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Friday, October 28, 2011

Risks associated with equity inflation

Equity inflation is an increase in the price of stock, but a decrease in the purchasing power and actual underlying value of that stock. Like monetary inflation, equity inflation gives the impression of more money, but in actuality means lower wealth. This is a financial phenomenon also described in the Quarterly Journal of Economics as “The Money Illusion Hypothesis”.

Stock value and inflation risk
Stock exposure yields more than  investment risk

Risk #1: Currency devaluation deflates increases in stock price


According to The Money Illusion Hypothesis investors can lose track of actual purchasing power of liquid assets such as stock via corresponding financial events such as monetary inflation. In other words, for each unit rise of stock prices with corresponding increases in market values, this increase loses actual value in proportion to the value of money. This however, is just one of several explanations and risks associated with the occurrence of equity inflation.


Risk #2: Stock investing expenses rise


Another cost associated with investing that may be overlooked are commissions, fees, margin interest, option contract premiums and management expenses. With a rise in the value of equities, fund managers, brokerage firms and investing services may find it easier to justify higher brokerage account costs. Yet if these costs amount to just 1% more, added to monetary inflation the total cost could be 3-4% off the total unadjusted yield of stock not including capital gains taxes.


Risk #3: Decline in business financial fundamentals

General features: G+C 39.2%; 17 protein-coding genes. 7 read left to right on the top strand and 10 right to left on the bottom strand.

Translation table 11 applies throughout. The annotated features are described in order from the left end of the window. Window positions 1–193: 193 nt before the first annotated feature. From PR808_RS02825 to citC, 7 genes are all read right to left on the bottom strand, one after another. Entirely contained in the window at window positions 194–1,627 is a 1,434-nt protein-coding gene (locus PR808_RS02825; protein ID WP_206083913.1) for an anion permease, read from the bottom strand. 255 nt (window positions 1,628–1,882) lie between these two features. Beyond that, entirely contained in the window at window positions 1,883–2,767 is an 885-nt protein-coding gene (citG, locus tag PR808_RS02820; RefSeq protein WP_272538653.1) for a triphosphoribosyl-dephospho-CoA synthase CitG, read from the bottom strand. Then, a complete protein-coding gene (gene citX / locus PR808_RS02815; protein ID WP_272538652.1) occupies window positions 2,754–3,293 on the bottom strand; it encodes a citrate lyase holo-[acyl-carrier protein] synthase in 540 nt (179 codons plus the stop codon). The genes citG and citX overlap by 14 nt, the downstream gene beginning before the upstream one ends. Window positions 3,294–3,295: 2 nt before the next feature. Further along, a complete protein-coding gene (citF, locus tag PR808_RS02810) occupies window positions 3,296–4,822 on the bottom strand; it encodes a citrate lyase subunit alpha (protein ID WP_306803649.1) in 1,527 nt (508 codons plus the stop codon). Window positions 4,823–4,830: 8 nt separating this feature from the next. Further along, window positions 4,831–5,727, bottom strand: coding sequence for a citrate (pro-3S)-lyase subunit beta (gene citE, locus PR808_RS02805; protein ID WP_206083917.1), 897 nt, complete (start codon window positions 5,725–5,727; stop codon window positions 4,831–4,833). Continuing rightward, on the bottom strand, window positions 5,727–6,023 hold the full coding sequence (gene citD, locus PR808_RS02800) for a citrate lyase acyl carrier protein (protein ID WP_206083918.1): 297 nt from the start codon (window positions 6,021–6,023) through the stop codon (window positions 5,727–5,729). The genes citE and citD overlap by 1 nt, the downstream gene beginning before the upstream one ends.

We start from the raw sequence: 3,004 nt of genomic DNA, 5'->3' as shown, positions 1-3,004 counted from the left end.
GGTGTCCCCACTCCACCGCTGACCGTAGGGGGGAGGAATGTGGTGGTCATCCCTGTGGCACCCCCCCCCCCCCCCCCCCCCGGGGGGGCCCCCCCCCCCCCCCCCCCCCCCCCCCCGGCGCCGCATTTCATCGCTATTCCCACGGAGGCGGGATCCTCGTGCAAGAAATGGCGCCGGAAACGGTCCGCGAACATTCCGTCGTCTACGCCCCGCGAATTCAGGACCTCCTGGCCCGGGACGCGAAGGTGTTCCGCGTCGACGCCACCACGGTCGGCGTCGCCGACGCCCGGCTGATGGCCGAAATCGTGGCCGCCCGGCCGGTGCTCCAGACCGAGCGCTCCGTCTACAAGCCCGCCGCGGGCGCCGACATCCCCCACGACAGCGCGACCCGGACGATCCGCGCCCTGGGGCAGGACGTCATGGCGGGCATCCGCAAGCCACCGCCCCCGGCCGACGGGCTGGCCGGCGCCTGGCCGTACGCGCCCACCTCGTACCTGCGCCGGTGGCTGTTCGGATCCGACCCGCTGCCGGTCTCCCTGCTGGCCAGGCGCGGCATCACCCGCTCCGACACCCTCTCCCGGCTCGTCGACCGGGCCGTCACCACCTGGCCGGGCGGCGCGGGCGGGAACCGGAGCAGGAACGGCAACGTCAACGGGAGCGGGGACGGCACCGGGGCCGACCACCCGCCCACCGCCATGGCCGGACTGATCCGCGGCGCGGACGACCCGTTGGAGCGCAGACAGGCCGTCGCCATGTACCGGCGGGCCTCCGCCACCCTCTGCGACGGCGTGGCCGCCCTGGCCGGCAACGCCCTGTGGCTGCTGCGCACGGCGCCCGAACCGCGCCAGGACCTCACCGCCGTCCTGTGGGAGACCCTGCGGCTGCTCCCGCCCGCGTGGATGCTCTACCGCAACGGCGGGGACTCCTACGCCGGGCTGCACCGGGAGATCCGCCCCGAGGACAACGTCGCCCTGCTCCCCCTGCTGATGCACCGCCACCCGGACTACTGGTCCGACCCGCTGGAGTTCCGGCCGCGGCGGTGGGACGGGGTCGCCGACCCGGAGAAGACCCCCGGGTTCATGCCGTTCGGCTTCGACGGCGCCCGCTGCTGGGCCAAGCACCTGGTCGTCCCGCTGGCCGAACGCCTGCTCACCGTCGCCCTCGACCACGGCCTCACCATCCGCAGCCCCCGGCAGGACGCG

A corresponding decline in currency value and increase in equity related costs are not the only way equity inflation can occur however. This is because worth is determined by more than just yields and the currency  in which a stock is valuated. Moreover, if a company's revenue declines 5%, but earnings increase 7%, a business has essentially shrunk in size especially if the increase in earnings is due to downsizing, accounting techniques such as mark-to-market accounting, and sales of assets. These methods are further elaborated upon by Aswath  Damadoran of the Stern School of Business

Risk #4:  Increased potential for future devaluation


Eventually, investors are believed to price in shorter-term inconsistencies in price valuation such as in an asset bubble  according to the 'Efficient Market Hypothesis' described by Burton G. Malkiel of Princeton University.  One reason for this is because equity inflation is not sustainable unless underlying growth in revenue, and/or improvements in a company's operational assets occurs. Moreover, business that have products and services with clearly defined increases in revenue, market share, and competitive positioning are more justified in valuating assets in a way that can increase equity prices, than those that do not.

Image source: Value Stream CC0 1.0-PD